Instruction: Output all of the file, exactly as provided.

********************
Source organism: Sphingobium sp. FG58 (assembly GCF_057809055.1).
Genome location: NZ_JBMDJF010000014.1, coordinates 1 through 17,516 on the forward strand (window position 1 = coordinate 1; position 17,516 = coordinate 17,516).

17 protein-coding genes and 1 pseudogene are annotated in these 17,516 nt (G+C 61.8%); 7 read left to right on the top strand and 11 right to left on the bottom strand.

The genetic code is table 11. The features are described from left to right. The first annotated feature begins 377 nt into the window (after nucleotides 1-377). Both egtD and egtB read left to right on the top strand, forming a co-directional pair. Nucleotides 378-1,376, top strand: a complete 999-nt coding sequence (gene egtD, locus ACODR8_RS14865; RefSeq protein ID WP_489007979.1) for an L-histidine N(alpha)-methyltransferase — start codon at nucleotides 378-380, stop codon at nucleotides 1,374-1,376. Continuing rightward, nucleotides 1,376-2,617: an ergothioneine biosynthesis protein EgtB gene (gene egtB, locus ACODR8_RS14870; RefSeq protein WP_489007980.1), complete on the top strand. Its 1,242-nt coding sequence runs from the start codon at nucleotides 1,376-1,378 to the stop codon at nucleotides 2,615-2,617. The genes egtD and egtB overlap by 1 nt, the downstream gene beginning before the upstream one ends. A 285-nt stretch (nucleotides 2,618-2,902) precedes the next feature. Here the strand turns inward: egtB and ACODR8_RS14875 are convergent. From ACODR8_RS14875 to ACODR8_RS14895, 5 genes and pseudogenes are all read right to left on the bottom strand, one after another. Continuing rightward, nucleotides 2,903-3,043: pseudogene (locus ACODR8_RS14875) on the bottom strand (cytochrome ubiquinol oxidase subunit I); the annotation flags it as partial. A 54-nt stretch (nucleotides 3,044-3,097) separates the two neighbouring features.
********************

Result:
Source organism: Sphingobium sp. FG58 (assembly GCF_057809055.1).
Genome location: NZ_JBMDJF010000014.1, coordinates 1 through 17,516 on the forward strand (window position 1 = coordinate 1; position 17,516 = coordinate 17,516).

17 protein-coding genes and 1 pseudogene are annotated in these 17,516 nt (G+C 61.8%); 7 read left to right on the top strand and 11 right to left on the bottom strand.

The genetic code is table 11. The features are described from left to right. The first annotated feature begins 377 nt into the window (after nucleotides 1-377). Both egtD and egtB read left to right on the top strand, forming a co-directional pair. Nucleotides 378-1,376, top strand: a complete 999-nt coding sequence (gene egtD, locus ACODR8_RS14865; RefSeq protein ID WP_489007979.1) for an L-histidine N(alpha)-methyltransferase — start codon at nucleotides 378-380, stop codon at nucleotides 1,374-1,376. Continuing rightward, nucleotides 1,376-2,617: an ergothioneine biosynthesis protein EgtB gene (gene egtB, locus ACODR8_RS14870; RefSeq protein WP_489007980.1), complete on the top strand. Its 1,242-nt coding sequence runs from the start codon at nucleotides 1,376-1,378 to the stop codon at nucleotides 2,615-2,617. The genes egtD and egtB overlap by 1 nt, the downstream gene beginning before the upstream one ends. A 285-nt stretch (nucleotides 2,618-2,902) precedes the next feature. Here the strand turns inward: egtB and ACODR8_RS14875 are convergent. From ACODR8_RS14875 to ACODR8_RS14895, 5 genes and pseudogenes are all read right to left on the bottom strand, one after another. Continuing rightward, nucleotides 2,903-3,043: pseudogene (locus ACODR8_RS14875) on the bottom strand (cytochrome ubiquinol oxidase subunit I); the annotation flags it as partial. A 54-nt stretch (nucleotides 3,044-3,097) separates the two neighbouring features.